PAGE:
INTERVIEWS, REVIEWS & RELATED ARTICLES
Melody Maker MARCH 14, 1987 - by Alan Jackson
U2: THE JOSHUA TREE
When I think of U2, I don't think of America, I don't think of stadia, sweat, pumping fists, auxiliary hair. I think of fresh air, fjords, snow, the sky, expanse. Only the small-minded could resent these open spaces, this size; the indie regressives or the soulboys, who both hanker for the grass roots, keep their ears fixed to the ground.
I certainly don't think of Springsteen. Springsteen is a hearth, harking back, bringing nothing new in the way of sound or of meaning, every phrase or gesture cueing our pop memories, binding us tighter as a rock family. U2 belong with pop institutions like Costello and The Smiths, whose existence is at once radical and reactionary. Reactionary because they're trammelled by their audience's sheeplike faith. Radical because they've brought something new to pop. And in U2's case, that's a new sound.
It's a sound, a sense of space and architecture, that wouldn't exist without Television. Tom Verlaine opened up the possibility for rock to retain acceleration and urgency while shedding its aura of masculine rowdyism, its scuffed shabbiness. He invented a kind of austere psychedelia, an abstract attack, a pure aggression with no object beyond exultation in itself. This puritan, post-R&B rock is everywhere - Verlaine gave us Echo, Go-Betweens, REM, Bodines, Meat Puppets, Hurrah! - but no one has made it resound louder and larger in global pop than U2.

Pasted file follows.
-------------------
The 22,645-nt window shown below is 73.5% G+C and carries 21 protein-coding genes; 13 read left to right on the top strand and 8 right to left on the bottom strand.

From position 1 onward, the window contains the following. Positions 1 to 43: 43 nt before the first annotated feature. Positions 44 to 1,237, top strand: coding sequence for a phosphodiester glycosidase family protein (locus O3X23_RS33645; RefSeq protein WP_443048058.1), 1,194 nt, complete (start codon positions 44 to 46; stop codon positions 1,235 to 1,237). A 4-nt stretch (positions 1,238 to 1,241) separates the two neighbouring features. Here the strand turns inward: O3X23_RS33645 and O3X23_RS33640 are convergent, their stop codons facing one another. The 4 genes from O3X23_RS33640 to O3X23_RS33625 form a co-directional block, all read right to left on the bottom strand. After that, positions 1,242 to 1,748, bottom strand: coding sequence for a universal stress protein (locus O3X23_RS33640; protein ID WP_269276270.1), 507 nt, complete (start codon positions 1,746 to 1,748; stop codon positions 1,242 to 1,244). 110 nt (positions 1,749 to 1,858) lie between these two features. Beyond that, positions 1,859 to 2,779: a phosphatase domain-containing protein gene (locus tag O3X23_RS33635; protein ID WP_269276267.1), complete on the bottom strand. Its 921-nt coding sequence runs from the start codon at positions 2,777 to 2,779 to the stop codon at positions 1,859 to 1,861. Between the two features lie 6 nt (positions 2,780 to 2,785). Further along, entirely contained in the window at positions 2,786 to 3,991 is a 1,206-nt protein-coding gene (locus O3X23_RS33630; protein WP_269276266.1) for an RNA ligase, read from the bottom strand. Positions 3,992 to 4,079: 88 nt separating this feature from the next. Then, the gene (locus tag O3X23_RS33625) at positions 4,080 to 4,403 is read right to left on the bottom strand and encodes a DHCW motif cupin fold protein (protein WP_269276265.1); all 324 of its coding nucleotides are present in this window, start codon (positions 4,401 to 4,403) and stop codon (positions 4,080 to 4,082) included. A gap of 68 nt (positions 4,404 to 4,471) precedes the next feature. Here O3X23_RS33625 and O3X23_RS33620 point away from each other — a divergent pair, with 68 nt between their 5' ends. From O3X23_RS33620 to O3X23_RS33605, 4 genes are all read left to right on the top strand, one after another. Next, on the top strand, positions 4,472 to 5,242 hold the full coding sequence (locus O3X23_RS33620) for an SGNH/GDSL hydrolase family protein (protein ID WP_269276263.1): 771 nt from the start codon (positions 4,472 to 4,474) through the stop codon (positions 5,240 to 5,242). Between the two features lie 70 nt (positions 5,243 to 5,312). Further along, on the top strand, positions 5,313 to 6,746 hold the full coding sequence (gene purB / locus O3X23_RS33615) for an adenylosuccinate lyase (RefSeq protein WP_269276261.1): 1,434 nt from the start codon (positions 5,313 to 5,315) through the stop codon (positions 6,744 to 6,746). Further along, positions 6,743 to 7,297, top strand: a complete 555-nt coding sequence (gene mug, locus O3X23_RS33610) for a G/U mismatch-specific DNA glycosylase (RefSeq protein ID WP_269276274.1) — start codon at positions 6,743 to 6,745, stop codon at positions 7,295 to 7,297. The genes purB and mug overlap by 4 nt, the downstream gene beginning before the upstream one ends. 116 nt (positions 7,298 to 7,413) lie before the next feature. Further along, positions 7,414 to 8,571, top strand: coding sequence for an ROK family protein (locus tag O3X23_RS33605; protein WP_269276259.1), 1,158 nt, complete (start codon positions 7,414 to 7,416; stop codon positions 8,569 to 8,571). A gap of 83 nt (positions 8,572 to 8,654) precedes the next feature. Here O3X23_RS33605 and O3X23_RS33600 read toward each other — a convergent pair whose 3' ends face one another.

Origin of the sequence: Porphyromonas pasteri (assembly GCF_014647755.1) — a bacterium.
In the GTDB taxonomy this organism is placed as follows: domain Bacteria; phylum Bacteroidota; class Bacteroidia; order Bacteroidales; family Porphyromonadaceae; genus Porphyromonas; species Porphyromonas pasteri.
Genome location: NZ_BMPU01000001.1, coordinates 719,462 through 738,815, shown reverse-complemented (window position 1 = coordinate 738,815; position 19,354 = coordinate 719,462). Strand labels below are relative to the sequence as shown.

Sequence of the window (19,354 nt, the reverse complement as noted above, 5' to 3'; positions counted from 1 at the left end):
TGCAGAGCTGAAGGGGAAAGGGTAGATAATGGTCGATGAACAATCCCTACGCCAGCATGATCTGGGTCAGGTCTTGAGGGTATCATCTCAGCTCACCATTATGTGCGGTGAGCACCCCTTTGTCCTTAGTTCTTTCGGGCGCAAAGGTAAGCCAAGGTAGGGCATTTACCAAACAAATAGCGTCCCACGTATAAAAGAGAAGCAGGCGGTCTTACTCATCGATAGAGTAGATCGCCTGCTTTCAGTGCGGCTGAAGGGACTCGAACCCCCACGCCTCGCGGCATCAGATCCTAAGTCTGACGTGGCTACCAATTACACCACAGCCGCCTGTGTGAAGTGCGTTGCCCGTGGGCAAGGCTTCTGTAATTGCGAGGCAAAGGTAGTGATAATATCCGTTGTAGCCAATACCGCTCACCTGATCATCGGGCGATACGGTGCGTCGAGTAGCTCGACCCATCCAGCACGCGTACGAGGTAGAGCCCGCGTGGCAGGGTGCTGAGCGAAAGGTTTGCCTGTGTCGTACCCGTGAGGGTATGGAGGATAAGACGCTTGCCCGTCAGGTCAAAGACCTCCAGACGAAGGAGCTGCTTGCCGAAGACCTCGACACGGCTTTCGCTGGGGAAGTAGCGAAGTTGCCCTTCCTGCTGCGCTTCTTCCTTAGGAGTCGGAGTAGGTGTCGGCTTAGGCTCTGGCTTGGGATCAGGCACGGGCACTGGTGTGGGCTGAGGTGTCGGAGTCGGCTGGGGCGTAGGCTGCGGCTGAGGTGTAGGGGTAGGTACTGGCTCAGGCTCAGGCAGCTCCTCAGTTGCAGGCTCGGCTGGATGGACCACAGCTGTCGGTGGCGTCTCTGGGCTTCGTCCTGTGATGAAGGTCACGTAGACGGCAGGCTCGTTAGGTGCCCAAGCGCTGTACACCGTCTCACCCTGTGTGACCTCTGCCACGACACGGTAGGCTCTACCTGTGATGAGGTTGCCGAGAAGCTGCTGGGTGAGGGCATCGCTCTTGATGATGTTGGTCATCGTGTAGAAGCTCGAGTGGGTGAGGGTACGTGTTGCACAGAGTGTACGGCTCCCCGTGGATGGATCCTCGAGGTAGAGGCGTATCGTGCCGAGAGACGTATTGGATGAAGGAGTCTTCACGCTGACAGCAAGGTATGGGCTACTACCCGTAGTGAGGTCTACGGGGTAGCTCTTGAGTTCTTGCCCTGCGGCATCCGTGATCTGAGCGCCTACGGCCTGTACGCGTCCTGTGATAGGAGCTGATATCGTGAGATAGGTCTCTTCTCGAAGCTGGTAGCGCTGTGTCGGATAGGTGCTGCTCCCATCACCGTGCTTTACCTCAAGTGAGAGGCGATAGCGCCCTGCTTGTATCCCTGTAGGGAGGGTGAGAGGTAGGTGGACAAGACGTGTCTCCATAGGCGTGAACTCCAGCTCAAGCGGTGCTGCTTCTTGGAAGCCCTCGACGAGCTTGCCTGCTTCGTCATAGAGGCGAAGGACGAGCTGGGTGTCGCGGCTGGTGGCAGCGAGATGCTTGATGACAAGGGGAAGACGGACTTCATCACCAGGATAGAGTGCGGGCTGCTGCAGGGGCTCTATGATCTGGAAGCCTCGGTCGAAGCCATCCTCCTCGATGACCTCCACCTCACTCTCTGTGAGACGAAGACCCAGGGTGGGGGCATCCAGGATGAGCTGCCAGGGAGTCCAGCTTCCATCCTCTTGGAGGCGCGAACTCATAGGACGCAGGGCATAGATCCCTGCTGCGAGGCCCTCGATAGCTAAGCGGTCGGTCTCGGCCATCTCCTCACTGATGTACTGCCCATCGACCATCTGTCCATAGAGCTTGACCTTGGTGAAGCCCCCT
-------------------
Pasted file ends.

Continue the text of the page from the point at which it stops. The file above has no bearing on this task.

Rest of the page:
U2 are massive but minimal, majestic but free of pomp or flourish. There are no solos, power chords, curlicues even - just a weave of close-chording texture, an exhilarating shimmer. Tracks like Where The Streets Have No Name teem, accelerate, become inexorable, a cascade of sapphire and marble. Echo haven't done anything as powerful since All I Want. U2 bring to the packed, agoraphobic confines of pop something big, something grey. That's their valour, but also their undoing. Their music can never be as selfless as REM or Stars Of Heaven, because Bono is mixed too big, thunderously close. When he embraced that girl from the audience at Live Aid, it was touching.
Listening to this album, crushed against his bosom, deafened by his pounding heart, the intimacy, the concern is quickly intolerable. There are only ever three tracks on every U2 LP you can listen to. The other problem is that all the mystical outreaching impulses in their sound get condensed down into a humanist vision, vested in the charismatic focus of Bono. Driven by the desire to articulate big truths, to wield language large enough to unite us all, U2 are drawn to safe issues, like Amnesty International, Martin Luther King, that reach across divisions to all "decent folk". There's a naive hope that we can transcend politics (but Bono, there are monsters in our midst, in our own hearts), whereas at its best U2's music suggests that we can transcend our flesh and our identities. It's glorious make-believe.
Some say the impulse to "soar above" is a bourgeois delusion, a hygienic aversion to the "truth" of filth. Well, the good thing about being a schizophrenic rock critic is not having to choose - I can be up in the air today, down in the dirt tomorrow. U2 are out of touch, and today at least, I mean that as a compliment.